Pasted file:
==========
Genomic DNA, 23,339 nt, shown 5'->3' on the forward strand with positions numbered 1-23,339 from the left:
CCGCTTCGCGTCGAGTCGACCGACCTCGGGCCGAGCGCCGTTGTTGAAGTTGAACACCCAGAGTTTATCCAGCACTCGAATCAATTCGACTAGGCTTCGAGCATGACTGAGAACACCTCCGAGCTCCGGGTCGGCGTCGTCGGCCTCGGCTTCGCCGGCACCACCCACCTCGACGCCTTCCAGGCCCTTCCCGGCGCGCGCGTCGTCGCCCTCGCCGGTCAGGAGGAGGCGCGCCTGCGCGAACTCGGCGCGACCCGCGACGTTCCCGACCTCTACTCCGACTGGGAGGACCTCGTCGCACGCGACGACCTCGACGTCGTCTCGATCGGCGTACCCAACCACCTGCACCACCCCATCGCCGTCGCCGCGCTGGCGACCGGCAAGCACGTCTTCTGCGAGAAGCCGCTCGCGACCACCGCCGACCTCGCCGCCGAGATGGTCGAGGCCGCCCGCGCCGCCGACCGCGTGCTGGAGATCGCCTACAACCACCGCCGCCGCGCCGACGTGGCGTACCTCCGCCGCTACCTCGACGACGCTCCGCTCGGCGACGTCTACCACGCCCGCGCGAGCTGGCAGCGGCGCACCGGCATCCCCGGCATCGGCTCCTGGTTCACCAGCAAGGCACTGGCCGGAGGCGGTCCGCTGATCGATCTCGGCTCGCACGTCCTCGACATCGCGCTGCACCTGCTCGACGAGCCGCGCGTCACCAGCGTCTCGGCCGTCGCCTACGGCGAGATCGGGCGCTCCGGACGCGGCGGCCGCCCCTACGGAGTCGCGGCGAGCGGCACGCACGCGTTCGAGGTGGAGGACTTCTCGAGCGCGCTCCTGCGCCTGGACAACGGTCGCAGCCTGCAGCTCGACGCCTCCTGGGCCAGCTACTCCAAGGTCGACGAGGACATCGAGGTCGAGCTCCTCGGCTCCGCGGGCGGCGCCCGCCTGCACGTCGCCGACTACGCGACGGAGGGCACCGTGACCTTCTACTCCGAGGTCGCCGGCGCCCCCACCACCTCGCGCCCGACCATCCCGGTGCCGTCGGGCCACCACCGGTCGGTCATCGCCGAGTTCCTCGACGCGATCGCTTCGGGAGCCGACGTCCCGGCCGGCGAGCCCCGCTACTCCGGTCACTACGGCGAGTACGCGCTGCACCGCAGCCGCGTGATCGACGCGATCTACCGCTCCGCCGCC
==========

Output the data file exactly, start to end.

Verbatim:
Genomic DNA, 23,339 nt, shown 5'->3' on the forward strand with positions numbered 1-23,339 from the left:
CCGCTTCGCGTCGAGTCGACCGACCTCGGGCCGAGCGCCGTTGTTGAAGTTGAACACCCAGAGTTTATCCAGCACTCGAATCAATTCGACTAGGCTTCGAGCATGACTGAGAACACCTCCGAGCTCCGGGTCGGCGTCGTCGGCCTCGGCTTCGCCGGCACCACCCACCTCGACGCCTTCCAGGCCCTTCCCGGCGCGCGCGTCGTCGCCCTCGCCGGTCAGGAGGAGGCGCGCCTGCGCGAACTCGGCGCGACCCGCGACGTTCCCGACCTCTACTCCGACTGGGAGGACCTCGTCGCACGCGACGACCTCGACGTCGTCTCGATCGGCGTACCCAACCACCTGCACCACCCCATCGCCGTCGCCGCGCTGGCGACCGGCAAGCACGTCTTCTGCGAGAAGCCGCTCGCGACCACCGCCGACCTCGCCGCCGAGATGGTCGAGGCCGCCCGCGCCGCCGACCGCGTGCTGGAGATCGCCTACAACCACCGCCGCCGCGCCGACGTGGCGTACCTCCGCCGCTACCTCGACGACGCTCCGCTCGGCGACGTCTACCACGCCCGCGCGAGCTGGCAGCGGCGCACCGGCATCCCCGGCATCGGCTCCTGGTTCACCAGCAAGGCACTGGCCGGAGGCGGTCCGCTGATCGATCTCGGCTCGCACGTCCTCGACATCGCGCTGCACCTGCTCGACGAGCCGCGCGTCACCAGCGTCTCGGCCGTCGCCTACGGCGAGATCGGGCGCTCCGGACGCGGCGGCCGCCCCTACGGAGTCGCGGCGAGCGGCACGCACGCGTTCGAGGTGGAGGACTTCTCGAGCGCGCTCCTGCGCCTGGACAACGGTCGCAGCCTGCAGCTCGACGCCTCCTGGGCCAGCTACTCCAAGGTCGACGAGGACATCGAGGTCGAGCTCCTCGGCTCCGCGGGCGGCGCCCGCCTGCACGTCGCCGACTACGCGACGGAGGGCACCGTGACCTTCTACTCCGAGGTCGCCGGCGCCCCCACCACCTCGCGCCCGACCATCCCGGTGCCGTCGGGCCACCACCGGTCGGTCATCGCCGAGTTCCTCGACGCGATCGCTTCGGGAGCCGACGTCCCGGCCGGCGAGCCCCGCTACTCCGGTCACTACGGCGAGTACGCGCTGCACCGCAGCCGCGTGATCGACGCGATCTACCGCTCCGCCGCC